Websites are distributed services that aren’t owned or used by any one person. Therefore, soliciting feedback from a variety of users throughout the design process is essential. Shared ownership isn’t a skill designers are taught, however. It can be emotionally challenging to separate negative feedback from outright rejection.
To break down these barriers, we need to facilitate design feedback—constructive criticism from team members that’s helpful for each design phase. Whether we seek to offer or receive design feedback, it’s important that critiques be both specific and actionable; clarity avoids wasting everyone’s time. Next, be sure to provide reasonable deadlines for the requested changes.
All feedback should also be contextual. It should be obvious what each suggestion means within the website’s “big picture.” Next, when providing feedback ensure that the changes requested are technically feasible: don’t ask for something that you know is beyond your designer’s (or your engineer’s) skill–level. For maximum clarity, break down your feedback into as small, actionable chunks as possible.
Lastly, make sure your feedback isn’t discouraging, but rather makes the team feel empowered. Vacuous remarks that undermine the team’s enthusiasm serve no one. If a design flaw is substantial enough that it can’t be addressed in front of the entire team at once, schedule private conversations with the parties responsible.
Applying design critique principles to specific deliverables
Let’s explore how to apply these critiquing principals to three typical design deliverables:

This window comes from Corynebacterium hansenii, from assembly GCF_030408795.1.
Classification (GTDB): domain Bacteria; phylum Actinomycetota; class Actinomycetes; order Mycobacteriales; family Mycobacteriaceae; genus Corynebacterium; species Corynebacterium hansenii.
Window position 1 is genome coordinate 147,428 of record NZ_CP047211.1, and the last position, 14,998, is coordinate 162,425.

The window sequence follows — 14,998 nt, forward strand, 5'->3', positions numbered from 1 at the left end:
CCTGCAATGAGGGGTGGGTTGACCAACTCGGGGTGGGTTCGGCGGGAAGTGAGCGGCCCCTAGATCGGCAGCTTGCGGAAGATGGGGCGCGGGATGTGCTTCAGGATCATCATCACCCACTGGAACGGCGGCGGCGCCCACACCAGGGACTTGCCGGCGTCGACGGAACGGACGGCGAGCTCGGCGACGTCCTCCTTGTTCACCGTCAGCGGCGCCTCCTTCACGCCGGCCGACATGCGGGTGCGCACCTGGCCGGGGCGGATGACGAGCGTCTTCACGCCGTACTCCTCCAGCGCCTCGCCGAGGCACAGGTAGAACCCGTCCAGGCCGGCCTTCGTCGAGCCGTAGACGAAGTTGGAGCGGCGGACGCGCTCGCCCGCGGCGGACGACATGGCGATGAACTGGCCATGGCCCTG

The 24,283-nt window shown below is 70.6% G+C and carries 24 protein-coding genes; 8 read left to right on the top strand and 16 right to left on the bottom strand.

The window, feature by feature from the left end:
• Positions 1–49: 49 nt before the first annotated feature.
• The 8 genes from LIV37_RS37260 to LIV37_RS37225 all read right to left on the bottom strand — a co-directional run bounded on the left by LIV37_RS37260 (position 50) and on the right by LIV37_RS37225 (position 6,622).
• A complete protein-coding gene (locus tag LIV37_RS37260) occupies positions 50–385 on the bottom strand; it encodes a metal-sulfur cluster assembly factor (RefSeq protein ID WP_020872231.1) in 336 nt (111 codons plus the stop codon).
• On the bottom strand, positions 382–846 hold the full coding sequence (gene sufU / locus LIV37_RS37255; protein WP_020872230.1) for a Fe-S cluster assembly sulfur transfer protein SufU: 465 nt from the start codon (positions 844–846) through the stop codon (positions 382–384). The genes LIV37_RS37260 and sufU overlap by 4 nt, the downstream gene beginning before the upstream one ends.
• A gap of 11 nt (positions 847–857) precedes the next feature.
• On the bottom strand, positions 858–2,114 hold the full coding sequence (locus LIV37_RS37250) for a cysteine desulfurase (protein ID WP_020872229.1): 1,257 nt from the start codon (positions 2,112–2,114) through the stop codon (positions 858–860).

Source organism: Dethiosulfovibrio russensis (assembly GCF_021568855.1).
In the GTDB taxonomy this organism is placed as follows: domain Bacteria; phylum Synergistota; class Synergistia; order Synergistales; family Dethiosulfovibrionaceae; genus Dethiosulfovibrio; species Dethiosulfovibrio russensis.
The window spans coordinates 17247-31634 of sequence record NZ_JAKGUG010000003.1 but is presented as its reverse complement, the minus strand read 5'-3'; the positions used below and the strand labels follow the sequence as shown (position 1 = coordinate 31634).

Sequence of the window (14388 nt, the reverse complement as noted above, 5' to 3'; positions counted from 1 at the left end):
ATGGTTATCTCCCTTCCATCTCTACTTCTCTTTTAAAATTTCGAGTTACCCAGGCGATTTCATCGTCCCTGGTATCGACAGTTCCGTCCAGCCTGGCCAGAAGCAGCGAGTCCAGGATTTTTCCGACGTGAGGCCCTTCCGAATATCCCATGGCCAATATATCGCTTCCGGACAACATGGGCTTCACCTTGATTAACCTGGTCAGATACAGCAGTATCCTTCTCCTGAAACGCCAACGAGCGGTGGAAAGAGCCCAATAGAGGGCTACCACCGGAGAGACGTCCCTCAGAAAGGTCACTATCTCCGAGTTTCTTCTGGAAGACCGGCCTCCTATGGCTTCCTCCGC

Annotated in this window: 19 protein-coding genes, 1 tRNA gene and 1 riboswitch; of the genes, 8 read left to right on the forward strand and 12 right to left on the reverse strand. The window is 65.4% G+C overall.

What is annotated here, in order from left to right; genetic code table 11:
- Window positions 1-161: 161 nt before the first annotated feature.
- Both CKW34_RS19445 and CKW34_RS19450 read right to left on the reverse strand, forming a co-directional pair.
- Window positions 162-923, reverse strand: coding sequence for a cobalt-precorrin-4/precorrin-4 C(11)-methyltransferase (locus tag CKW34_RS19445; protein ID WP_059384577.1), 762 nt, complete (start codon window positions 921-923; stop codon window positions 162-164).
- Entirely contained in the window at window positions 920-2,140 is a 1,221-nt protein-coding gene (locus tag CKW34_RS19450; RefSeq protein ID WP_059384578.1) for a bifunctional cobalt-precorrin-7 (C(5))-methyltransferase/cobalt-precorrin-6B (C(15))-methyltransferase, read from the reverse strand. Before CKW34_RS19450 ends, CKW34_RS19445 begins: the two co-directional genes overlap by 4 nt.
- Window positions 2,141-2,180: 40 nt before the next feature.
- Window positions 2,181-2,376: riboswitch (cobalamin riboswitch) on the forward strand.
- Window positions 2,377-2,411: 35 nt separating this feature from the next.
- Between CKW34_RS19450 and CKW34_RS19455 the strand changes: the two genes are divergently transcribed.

Because sketches are an exploratory part of the design process, be sure that any critique of them doesn’t shut down design directions before they’ve taken shape. If you’re soliciting feedback, ask broad, open-ended questions that encourage equally broad responses. After you’re done sketching ideas, ask others to contribute theirs.
If you’re providing feedback, build off the designer’s sketches with visual suggestions. Consider positing “what if” scenarios to get the team’s creative juices flowing. Don’t be afraid to suggest novel approaches—you’ll likely hit upon something no one has thought of yet.
Wireframes narrow the team’s focus by illustrating more resolute solutions. To obtain feedback, highlight specific areas. Clearly enumerated statements about the functionality of your interface explains your design methodology; highlighting elements helps the customer understand your design solution.
When asked to provide feedback on wireframes, offer suggestions in reply to specific highlighted areas. If possible, present examples of how something should be modified. Make sure to direct the team’s next steps with a visible goal in order to make sure everyone’s thoughts are aligned.
Visual Design is an extremely subjective part of the design process. Therefore, examining things with a critical eye and offering specific feedback will really make things sing. Here, don’t ask open-ended questions; rather, make them definitive. Explain the benefits of your suggestions, and justify design decision by clearly articulating why a visual element works/doesn’t.